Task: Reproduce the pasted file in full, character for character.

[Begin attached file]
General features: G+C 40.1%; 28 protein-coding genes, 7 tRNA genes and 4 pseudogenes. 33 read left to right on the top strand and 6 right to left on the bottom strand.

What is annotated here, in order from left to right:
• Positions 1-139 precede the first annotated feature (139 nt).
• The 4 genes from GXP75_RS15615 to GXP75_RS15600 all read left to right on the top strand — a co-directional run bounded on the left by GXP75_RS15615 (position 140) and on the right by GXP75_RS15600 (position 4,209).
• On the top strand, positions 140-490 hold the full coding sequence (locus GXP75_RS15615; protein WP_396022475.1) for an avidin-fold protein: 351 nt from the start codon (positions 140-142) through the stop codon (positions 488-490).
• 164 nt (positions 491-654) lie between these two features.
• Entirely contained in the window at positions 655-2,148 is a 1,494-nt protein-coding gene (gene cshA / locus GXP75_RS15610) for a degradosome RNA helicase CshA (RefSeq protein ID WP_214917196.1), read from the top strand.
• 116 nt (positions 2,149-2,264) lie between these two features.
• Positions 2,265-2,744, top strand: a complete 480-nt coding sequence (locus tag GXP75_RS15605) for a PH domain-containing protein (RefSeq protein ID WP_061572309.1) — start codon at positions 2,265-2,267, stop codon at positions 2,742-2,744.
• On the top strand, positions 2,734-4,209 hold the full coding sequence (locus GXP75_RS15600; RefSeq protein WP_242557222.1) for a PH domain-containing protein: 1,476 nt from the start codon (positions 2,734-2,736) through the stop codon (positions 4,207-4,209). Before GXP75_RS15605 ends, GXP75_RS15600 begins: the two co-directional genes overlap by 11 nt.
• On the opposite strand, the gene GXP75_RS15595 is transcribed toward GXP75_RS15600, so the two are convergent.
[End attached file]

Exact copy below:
General features: G+C 40.1%; 28 protein-coding genes, 7 tRNA genes and 4 pseudogenes. 33 read left to right on the top strand and 6 right to left on the bottom strand.

What is annotated here, in order from left to right:
• Positions 1-139 precede the first annotated feature (139 nt).
• The 4 genes from GXP75_RS15615 to GXP75_RS15600 all read left to right on the top strand — a co-directional run bounded on the left by GXP75_RS15615 (position 140) and on the right by GXP75_RS15600 (position 4,209).
• On the top strand, positions 140-490 hold the full coding sequence (locus GXP75_RS15615; protein WP_396022475.1) for an avidin-fold protein: 351 nt from the start codon (positions 140-142) through the stop codon (positions 488-490).
• 164 nt (positions 491-654) lie between these two features.
• Entirely contained in the window at positions 655-2,148 is a 1,494-nt protein-coding gene (gene cshA / locus GXP75_RS15610) for a degradosome RNA helicase CshA (RefSeq protein ID WP_214917196.1), read from the top strand.
• 116 nt (positions 2,149-2,264) lie between these two features.
• Positions 2,265-2,744, top strand: a complete 480-nt coding sequence (locus tag GXP75_RS15605) for a PH domain-containing protein (RefSeq protein ID WP_061572309.1) — start codon at positions 2,265-2,267, stop codon at positions 2,742-2,744.
• On the top strand, positions 2,734-4,209 hold the full coding sequence (locus GXP75_RS15600; RefSeq protein WP_242557222.1) for a PH domain-containing protein: 1,476 nt from the start codon (positions 2,734-2,736) through the stop codon (positions 4,207-4,209). Before GXP75_RS15605 ends, GXP75_RS15600 begins: the two co-directional genes overlap by 11 nt.
• On the opposite strand, the gene GXP75_RS15595 is transcribed toward GXP75_RS15600, so the two are convergent.